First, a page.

We prayed that we might get a short break, a few days reprieve before we had to face what we knew was coming. We’d planned a family birthday party for Cadence. It was always one of our favorite gatherings of the year with local family and a few friends coming over to the house for some good food, homemade ice cream cake, and time spent making Cadence feel special. We knew we would be planning another trip east after the party, but then Miss C started running a fever, and we watched her energy and her incessant chatter fading as her temperature climbed.

Thursday, February 18 – I was in the rocking chair feeding Henry when we got the call. It was early, still dark. My eyes were half-closed when Stevie came in the room to tell me Richie was gone.

Everything from that moment until this one is a bit of a blur.

Stevie and I hit auto-pilot and started moving. Cadence’s fever was on Day 3, holding steady at 103.9, so we made her an appointment to see the doctor, and made arrangements for her to stay behind with my parents while we headed to New York. I had to lay my body on top of her to hold her down so the nurse could swab her throat for strep, only to have the test come back negative.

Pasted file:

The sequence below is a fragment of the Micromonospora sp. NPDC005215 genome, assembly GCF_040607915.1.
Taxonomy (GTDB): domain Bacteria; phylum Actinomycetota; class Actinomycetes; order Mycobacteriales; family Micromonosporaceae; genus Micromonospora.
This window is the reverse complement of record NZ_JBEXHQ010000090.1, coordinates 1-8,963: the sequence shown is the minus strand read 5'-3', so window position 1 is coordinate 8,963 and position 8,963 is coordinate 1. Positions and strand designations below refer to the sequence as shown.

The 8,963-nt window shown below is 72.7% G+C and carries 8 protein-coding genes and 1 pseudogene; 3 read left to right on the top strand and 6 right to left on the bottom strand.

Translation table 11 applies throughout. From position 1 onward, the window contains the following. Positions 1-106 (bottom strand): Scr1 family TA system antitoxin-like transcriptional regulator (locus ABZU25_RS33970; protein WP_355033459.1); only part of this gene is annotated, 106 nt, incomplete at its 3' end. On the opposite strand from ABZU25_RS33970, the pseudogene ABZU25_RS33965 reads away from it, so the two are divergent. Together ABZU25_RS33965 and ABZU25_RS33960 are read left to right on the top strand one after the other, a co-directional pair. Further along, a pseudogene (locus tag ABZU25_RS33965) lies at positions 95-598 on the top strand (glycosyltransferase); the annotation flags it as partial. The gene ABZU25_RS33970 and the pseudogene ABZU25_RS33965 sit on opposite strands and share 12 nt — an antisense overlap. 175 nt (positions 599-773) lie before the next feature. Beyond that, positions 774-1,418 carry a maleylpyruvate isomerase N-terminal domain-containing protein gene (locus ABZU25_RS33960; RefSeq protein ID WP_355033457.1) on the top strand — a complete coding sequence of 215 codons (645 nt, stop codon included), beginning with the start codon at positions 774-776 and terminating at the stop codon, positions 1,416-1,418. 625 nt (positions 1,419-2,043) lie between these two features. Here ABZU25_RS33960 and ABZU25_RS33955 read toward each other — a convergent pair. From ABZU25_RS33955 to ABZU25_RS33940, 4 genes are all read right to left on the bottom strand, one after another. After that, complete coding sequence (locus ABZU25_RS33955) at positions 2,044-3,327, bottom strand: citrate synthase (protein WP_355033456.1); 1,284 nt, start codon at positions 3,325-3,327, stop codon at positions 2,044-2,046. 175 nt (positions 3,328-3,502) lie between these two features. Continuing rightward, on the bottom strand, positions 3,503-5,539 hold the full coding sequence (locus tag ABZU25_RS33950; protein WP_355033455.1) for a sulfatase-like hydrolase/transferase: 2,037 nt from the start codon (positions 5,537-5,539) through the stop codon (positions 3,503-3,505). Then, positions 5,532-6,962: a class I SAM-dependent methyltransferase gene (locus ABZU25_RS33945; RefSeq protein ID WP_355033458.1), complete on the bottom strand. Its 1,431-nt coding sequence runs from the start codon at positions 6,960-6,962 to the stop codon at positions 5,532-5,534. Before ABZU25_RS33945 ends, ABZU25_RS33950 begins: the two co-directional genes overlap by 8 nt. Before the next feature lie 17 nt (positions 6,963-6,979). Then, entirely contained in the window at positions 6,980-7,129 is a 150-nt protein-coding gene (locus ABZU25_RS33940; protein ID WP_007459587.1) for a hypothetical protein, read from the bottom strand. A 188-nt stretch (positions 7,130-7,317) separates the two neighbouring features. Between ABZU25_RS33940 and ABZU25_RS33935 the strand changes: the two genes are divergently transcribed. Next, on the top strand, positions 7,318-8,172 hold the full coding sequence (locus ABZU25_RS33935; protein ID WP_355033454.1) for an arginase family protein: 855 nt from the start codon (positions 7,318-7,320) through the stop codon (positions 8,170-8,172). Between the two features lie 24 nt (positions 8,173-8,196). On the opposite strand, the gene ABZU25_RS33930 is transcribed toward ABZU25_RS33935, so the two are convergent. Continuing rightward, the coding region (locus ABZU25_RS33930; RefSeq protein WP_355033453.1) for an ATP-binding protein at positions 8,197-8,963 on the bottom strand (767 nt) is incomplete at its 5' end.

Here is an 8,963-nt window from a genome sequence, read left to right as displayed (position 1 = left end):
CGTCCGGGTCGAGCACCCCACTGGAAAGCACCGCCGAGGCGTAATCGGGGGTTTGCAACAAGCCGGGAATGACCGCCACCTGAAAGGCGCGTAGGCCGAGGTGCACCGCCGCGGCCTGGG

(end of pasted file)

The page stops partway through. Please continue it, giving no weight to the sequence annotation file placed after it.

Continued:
We booked a flight, rented a car, and spent the day rotating laundry and re-packing all the clothes we’d just taken out of our suitcases. By 5:45 a.m. Friday morning, we were in the air and heading east.

Stevie’s sister, Michele, already had most of the arrangements made by the time we landed in Westchester. We made the drive to Long Island, our hearts as heavy as the clouds that pressed down on the city skyline.


The food began to arrive shortly after we did–giant deli sandwiches and sides, trays of pasta and pastries, bottles of wine and Richie’s favorite Budweiser–all sent by the friends and neighbors who love Richie as much as we do, and who know exactly how big of a hole his death left us to fill.

I wasn’t prepared to walk into that wake. I’m not sure there was even anything Stevie could have said that would have made it any easier. All I could think about was how it had only been a few months since our last visit, exactly 133 days since we hugged Richie goodbye after blowing into town for Henry’s jet-set baptism.

Somehow, I kept thinking if I closed my eyes and wished hard enough, I could wake up in my own bed and find that it had all been just one, long, bad dream.

We headed back to the house for a few hours and more food between the wakes. The house was full, and still felt empty. I happened to glance at my phone as we were gathering our things to return to the funeral home for the evening wake. There was one text from my Mom.

Please give me a call.

And my heart dropped straight out of my chest.

I could hear Cadence coughing in the background when Mom answered, a deep cough, unrelenting.